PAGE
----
The recently approved Sunrise proposal split much of this county, just like any other major residential development in recent years.
Of course, the Sunrise debate was the first real county residential conflict in a new economic era. The credit collapse punctured the housing bubble, which had become the mother’s milk of our economy due to the desertion of manufacturing.
Without home building, our nation is now like the sleeper who wakes disoriented in an unfamiliar room. How will the housing market regain its feet? How will the credit market flow again in a more responsible way? More importantly, how will we regain lost jobs? How will we move forward to brighter days?
The owner of Madison County’s lone golf course approached county commissioners recently with this economic darkness shadowing our lives. His proposal was the same one commissioners shot down twice before: a tightly clustered senior residential community of more than 200 houses on a drastically modified course, one that will be reduced from a par 72 to a par 57 setup, with a length of 2,605 yards from the back tees, which is less than half the length of a typical 6,000-7,000-yard traditional setup.
This debate linked two, very separate issues: the survival of a long-time business and the acceptance of a unique residential development in the county.
The Sunrise proposal was framed as a way to save the golf course. But commissioners didn’t stipulate that the golf course remain open. How could they, anyway? Can a county government mandate that a business owner stay in business against his will, lest they block the door armed with a hammer and sickle?
Perhaps the rezoning improves the likelihood that the course will remain open, but given the shaky ground that so many businesses find themselves on — particularly golf courses — the Sunrise residential development should really have been considered on its own merits, quite separately from the golf course.
But the two were linked. And honestly, I just can’t make this development work in my head, just can’t shake a core level of pessimism about the proposal. As a former obsessed golfer, I can’t imagine many folks getting excited about leaving the driver in the bag to play a 2,600-yard course amid a tightly clustered retirement community. I can’t really imagine people buying into the senior village without more shopping and medical options in the immediate area.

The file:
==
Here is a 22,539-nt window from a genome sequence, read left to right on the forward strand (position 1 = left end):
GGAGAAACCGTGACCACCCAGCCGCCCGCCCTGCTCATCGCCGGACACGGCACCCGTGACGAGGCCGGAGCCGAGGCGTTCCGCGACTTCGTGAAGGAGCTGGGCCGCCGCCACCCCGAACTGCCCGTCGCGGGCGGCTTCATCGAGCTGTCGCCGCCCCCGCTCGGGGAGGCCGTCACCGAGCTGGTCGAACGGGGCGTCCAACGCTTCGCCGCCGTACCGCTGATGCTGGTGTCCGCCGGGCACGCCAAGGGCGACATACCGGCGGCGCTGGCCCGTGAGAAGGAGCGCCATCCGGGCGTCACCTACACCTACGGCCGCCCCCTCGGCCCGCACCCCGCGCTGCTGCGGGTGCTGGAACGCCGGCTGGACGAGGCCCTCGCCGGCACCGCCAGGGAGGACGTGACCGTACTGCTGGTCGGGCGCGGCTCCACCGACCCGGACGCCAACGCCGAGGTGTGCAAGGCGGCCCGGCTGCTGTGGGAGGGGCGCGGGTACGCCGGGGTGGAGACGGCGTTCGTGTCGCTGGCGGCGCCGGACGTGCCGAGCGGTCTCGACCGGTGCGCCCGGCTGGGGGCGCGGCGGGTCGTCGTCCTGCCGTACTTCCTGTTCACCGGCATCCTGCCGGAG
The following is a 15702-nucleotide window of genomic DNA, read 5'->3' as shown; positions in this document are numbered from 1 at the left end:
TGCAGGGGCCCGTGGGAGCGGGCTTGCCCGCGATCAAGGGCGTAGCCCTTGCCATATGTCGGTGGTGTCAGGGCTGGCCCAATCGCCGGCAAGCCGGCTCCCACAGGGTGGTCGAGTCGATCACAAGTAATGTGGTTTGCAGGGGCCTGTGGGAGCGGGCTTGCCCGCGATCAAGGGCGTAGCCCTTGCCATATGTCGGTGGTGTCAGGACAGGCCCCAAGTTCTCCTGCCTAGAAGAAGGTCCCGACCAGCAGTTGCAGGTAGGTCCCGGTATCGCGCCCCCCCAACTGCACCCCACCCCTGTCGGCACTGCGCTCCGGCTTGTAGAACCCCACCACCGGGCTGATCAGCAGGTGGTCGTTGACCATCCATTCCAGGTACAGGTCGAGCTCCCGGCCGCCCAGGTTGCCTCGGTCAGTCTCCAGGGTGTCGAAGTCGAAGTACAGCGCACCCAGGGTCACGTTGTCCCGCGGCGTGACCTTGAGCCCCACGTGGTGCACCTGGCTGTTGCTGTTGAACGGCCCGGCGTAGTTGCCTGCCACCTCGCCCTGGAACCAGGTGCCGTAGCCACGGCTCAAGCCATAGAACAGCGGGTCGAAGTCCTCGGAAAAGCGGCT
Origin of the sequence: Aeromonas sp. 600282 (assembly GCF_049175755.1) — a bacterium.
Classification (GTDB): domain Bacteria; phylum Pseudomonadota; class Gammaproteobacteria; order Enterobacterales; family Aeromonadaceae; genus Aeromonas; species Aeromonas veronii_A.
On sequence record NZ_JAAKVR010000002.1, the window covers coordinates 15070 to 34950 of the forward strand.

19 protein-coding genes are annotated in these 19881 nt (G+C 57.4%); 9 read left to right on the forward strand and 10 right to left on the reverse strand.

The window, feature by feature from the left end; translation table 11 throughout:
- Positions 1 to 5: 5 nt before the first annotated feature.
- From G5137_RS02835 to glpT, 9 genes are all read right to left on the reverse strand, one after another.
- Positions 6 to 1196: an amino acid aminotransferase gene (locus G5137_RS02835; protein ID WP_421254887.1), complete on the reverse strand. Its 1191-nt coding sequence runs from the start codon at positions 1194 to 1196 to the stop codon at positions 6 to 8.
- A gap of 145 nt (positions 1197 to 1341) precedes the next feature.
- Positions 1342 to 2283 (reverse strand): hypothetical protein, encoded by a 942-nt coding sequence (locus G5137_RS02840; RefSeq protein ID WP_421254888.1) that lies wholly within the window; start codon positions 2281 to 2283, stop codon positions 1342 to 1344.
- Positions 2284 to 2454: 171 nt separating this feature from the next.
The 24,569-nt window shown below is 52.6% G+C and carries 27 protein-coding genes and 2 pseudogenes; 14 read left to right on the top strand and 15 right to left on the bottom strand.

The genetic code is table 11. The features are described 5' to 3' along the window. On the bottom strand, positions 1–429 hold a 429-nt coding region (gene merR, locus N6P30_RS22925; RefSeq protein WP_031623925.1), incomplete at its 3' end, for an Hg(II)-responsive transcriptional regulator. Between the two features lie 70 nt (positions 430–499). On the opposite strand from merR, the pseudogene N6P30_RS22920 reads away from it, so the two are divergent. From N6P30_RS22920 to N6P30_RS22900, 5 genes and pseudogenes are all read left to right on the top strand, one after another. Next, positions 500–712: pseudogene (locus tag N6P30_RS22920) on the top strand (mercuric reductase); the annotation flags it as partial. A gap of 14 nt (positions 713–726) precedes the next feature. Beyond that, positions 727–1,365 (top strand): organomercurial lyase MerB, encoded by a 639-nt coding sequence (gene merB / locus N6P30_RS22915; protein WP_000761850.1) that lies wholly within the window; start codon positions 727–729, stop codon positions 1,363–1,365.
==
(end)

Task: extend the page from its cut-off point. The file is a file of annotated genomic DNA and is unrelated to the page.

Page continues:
Like others, I wondered why the board would vote “No” twice, then change their minds. Of course, one new BOC member voted in favor of the development, but the proposal would have passed even without that vote.
One thing to consider is that a loud chorus of “No” in such a negative climate is a tough thing for many to take right now. There is a deep yearning to be positive in the face of this economic collapse. No one is taking risks now. No one is lending money. No one is building much of anything. We are drowning in oppressive negativity. We hate it in others. We hate it in ourselves. I don’t even want to be around myself much of the time these days. I am constantly at battle with that ugly inner voice. I’m sure a lot of you are, too.
So a person appears before county leaders and offers a plan basically to add a small city to the county. The plan flies in the face of all of today’s news. For some, it sounds like a promise of a brighter county housing future, of a recovered local market, of a way to keep more jobs from leaving the county.
While commissioners surely weighed the details of the Sunrise request, there is no ignoring the large, ever-looming negativity of the economic climate. This was surely on their shoulders, too, just like everyone else. In fact, who doesn’t recognize that the pervasive negativity in our environment is an accelerant in our downward economic spiral?
Say what you will about the Sunrise proposal. You may be for it. You may be against it. But the BOC’s “Yes” vote was, at least on a purely emotional level, a defiant act of optimism amid a gloom-and-doom economy. To vote “No,” the commissioners would have taken the negative road on the only major housing proposal in this county in quite some time.
Perhaps their vote was foolhardy, perhaps prescient. Only time will tell if the light breaks through today’s darkness for a new Sunrise, and if the defiant “Yes” is a long-term positive or negative.
But beyond Sunrise, I think any Madison County development battles in the near future will be viewed with that deep need for economic optimism churning in the gut of many. This may or may not affect BOC votes, but in troubled times, you can’t deny that an optimistic “Yes” has the emotional edge over the pessimistic “No.”
Zach Mitcham is editor of The Madison County Journal.